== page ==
Three useful things to know about franking credits

Political point scoring has misrepresented a tax system designed to be fair

Australia's distinctive tax imputation and franking credits system became a political football during the 2019 federal election campaign.

According to Peter Swan, a professor of finance at UNSW Business School, the Opposition Labor Party erroneously tried to cast tax imputation as something designed by the haves to exploit the have-nots. The implication was that billions of dollars of taxpayers’ cash is distributed annually to the rich who receive a double-whammy benefit as they are either subject to a zero rate of personal tax, or close to zero. 

Not true, says Swan, and the pitch was unconvincing with the electorate as well. But it highlighted that tax imputation and franking credits are not widely understood.

So, how does the system work, and why does Swan have 'skin in the game'?

The back story

“The origins of tax imputation go back a long way,” Swan says, “but its modern incarnation began with accountant and company director, Keith Campbell, who chaired the 1981 Financial System Inquiry, since named the Campbell committee in his honour.” 

Swan was invited by that inquiry to submit seven research papers into ways of improving the efficiency of the tax system, with the bulk of his recommendations included in the final proposals.

“Far from aiming to benefit the rich, Campbell's aim was to make Australia’s tax system fairer and to encourage less well-off investors into ASX stocks which collectively have averaged some of the highest returns in the world – far in excess of bank deposits and government bonds that are traditionally favoured by relatively low-income investors,” Swan says.

Function and intention

“Suppose you earn a wage of $100, on which you would normally pay tax of $30, and also invest in a company that earns you $100 in income, on which it would pay company tax of $30 to the government as 30% is the company tax rate. The company pays the remaining $70 to you as a dividend,” explains Swan.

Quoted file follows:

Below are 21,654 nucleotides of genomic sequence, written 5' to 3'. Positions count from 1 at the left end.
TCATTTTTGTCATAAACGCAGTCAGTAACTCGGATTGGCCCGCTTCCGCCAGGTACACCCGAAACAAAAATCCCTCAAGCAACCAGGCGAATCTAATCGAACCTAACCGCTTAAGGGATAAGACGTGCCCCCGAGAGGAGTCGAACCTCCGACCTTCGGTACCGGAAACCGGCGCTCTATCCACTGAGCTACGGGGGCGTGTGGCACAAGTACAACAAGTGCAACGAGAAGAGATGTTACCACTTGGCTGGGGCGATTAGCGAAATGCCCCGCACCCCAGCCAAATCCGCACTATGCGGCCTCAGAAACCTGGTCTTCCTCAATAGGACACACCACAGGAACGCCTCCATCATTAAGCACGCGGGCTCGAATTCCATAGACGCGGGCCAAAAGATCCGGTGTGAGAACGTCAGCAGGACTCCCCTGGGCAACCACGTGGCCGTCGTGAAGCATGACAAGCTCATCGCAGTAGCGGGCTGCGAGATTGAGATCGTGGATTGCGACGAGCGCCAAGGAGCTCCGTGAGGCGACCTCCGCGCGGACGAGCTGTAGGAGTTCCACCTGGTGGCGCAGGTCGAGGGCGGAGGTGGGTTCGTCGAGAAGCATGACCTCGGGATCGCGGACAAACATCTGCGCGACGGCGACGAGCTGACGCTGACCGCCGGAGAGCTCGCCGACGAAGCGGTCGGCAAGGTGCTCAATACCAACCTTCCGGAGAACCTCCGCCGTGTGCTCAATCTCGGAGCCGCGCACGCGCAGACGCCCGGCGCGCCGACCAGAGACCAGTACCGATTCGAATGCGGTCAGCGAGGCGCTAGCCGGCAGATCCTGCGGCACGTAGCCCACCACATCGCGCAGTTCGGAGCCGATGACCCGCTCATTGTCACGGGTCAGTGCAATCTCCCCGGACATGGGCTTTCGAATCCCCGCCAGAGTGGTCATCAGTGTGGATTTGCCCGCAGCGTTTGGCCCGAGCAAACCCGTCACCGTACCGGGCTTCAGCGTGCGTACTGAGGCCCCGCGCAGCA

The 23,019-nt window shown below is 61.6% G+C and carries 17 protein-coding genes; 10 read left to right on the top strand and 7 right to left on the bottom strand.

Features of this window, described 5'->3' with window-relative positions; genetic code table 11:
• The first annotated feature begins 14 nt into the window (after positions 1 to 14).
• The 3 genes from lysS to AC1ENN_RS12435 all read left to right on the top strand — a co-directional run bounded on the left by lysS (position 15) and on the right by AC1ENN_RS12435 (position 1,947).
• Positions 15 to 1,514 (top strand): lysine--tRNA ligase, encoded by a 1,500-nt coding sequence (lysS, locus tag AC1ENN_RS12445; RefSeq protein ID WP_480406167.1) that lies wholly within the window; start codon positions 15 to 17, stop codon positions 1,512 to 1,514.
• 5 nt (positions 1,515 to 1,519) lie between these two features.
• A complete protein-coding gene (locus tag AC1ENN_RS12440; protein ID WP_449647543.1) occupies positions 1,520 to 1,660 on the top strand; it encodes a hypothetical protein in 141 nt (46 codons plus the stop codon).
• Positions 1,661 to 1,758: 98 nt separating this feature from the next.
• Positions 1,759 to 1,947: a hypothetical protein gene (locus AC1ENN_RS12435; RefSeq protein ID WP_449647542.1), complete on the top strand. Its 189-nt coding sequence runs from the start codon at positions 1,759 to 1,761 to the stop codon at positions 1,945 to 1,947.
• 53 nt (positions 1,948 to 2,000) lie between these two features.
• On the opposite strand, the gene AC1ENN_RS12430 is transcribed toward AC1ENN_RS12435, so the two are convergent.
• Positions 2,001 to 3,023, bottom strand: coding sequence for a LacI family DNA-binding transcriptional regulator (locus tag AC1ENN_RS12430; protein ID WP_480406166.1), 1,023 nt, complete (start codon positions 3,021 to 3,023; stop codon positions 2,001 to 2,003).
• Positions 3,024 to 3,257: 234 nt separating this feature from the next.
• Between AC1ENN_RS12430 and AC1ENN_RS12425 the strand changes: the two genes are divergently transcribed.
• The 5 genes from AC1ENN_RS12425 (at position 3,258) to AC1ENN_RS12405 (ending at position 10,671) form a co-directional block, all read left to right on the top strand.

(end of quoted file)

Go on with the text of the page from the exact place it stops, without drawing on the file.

“Prior to the Hawke-Keating Labor government’s implementation of a simplified version of the Campbell committee proposals in 1987, you would have been forced to add that $70 to your wage income of $100 and, if not pushed into a higher income tax bracket, your tax would now be $51, a 70% increase. 

“This increase is both unjust and unfair as well as discriminatory against productive investment as you have already contributed $30 in company tax as part of your tax contribution to society,” Swan says. 

“What the Labor government did was rebate that $30 company tax paid on your behalf back to you as a ‘franking credit’ so that your personal tax was unaltered at $30, but in reality you earned $200 inclusive of company income on which you paid a total tax bill of $60 at your personal rate of 30%.

“However, if you had retired and were now subject to zero personal tax you would not have been as happy because you would not be able to make use of the $30 franking credit.” 

In 2001, the Liberal Coalition government led by John Howard changed this by crediting back to investors in tax brackets below 30% the unused credit they received in the form of cash. 

“This reform completed Campbell’s aim of eliminating double taxation of company and dividend income and thus removing a serious anomaly,” Swan says.

'The Coalition pitched to the electorate that it has provided corporate tax relief for small business'


Two can play the imputation game

Swan notes that the Labor Party had always supported Howard's reform until the 2019 election campaign. 

“[And] sadly, the Liberal Coalition government’s corporate tax policies, when led by Malcolm Turnbull, were far from blameless, either,” he says.

“Under that government’s Enterprise Tax Plan No. 2, the corporate tax rate was to be progressively reduced from 30% to 25% at an eventual cost to revenue of up to $13 billion per annum.” 

A progressive reduction has been implemented for smaller, largely Australian-owned companies, but it has been abandoned for larger companies because it was successfully opposed by cross-benchers in the Senate.

“The Coalition pitched to the electorate that it has provided corporate tax relief for small business. This was not so, as the lower corporate tax payments for Australian-owned enterprises are precisely offset by smaller franking credit refunds to shareholders who are the small businesspeople,” says Swan.

He believes Australians dodged a bullet as a result of the failure of the tax cuts for large business, much of which is foreign owned. 

Would these cuts have promoted more desirable foreign investment? 

No, says Swan, because Australian investors use bank funds from abroad to invest in Australian stocks yielding franking credit benefits. This drives the return on investment in Australia to approximately the world rate, free of Australian corporate tax.

Swan's position has been outlined on BusinessThink in, Sorry Treasurer, but your corporate tax sums are not adding up, and will be further elaborated in  Economic Record.


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